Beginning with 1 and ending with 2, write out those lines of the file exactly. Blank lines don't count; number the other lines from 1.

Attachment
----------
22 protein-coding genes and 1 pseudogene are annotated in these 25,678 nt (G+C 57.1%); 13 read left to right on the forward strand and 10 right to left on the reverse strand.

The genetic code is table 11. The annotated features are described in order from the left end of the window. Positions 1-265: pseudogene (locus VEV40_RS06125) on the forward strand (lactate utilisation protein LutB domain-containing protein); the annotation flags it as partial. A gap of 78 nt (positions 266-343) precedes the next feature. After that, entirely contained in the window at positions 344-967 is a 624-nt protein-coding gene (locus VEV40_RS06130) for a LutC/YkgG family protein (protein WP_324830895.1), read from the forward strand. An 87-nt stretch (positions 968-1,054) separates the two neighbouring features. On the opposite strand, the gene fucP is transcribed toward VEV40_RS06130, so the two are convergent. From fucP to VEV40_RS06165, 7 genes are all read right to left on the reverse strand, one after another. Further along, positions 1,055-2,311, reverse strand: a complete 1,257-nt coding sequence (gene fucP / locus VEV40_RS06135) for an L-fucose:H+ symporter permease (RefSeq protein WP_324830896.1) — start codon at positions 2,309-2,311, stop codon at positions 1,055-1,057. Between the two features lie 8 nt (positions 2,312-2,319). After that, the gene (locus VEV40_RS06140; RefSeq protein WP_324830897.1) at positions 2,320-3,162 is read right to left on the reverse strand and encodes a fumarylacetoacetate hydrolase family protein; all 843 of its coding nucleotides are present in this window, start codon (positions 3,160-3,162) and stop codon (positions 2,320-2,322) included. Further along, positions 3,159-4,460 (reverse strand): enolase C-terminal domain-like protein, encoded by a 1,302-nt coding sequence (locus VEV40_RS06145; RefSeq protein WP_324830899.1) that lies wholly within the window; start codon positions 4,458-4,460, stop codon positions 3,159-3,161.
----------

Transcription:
22 protein-coding genes and 1 pseudogene are annotated in these 25,678 nt (G+C 57.1%); 13 read left to right on the forward strand and 10 right to left on the reverse strand.

The genetic code is table 11. The annotated features are described in order from the left end of the window. Positions 1-265: pseudogene (locus VEV40_RS06125) on the forward strand (lactate utilisation protein LutB domain-containing protein); the annotation flags it as partial. A gap of 78 nt (positions 266-343) precedes the next feature. After that, entirely contained in the window at positions 344-967 is a 624-nt protein-coding gene (locus VEV40_RS06130) for a LutC/YkgG family protein (protein WP_324830895.1), read from the forward strand. An 87-nt stretch (positions 968-1,054) separates the two neighbouring features. On the opposite strand, the gene fucP is transcribed toward VEV40_RS06130, so the two are convergent. From fucP to VEV40_RS06165, 7 genes are all read right to left on the reverse strand, one after another. Further along, positions 1,055-2,311, reverse strand: a complete 1,257-nt coding sequence (gene fucP / locus VEV40_RS06135) for an L-fucose:H+ symporter permease (RefSeq protein WP_324830896.1) — start codon at positions 2,309-2,311, stop codon at positions 1,055-1,057. Between the two features lie 8 nt (positions 2,312-2,319). After that, the gene (locus VEV40_RS06140; RefSeq protein WP_324830897.1) at positions 2,320-3,162 is read right to left on the reverse strand and encodes a fumarylacetoacetate hydrolase family protein; all 843 of its coding nucleotides are present in this window, start codon (positions 3,160-3,162) and stop codon (positions 2,320-2,322) included. Further along, positions 3,159-4,460 (reverse strand): enolase C-terminal domain-like protein, encoded by a 1,302-nt coding sequence (locus VEV40_RS06145; RefSeq protein WP_324830899.1) that lies wholly within the window; start codon positions 4,458-4,460, stop codon positions 3,159-3,161.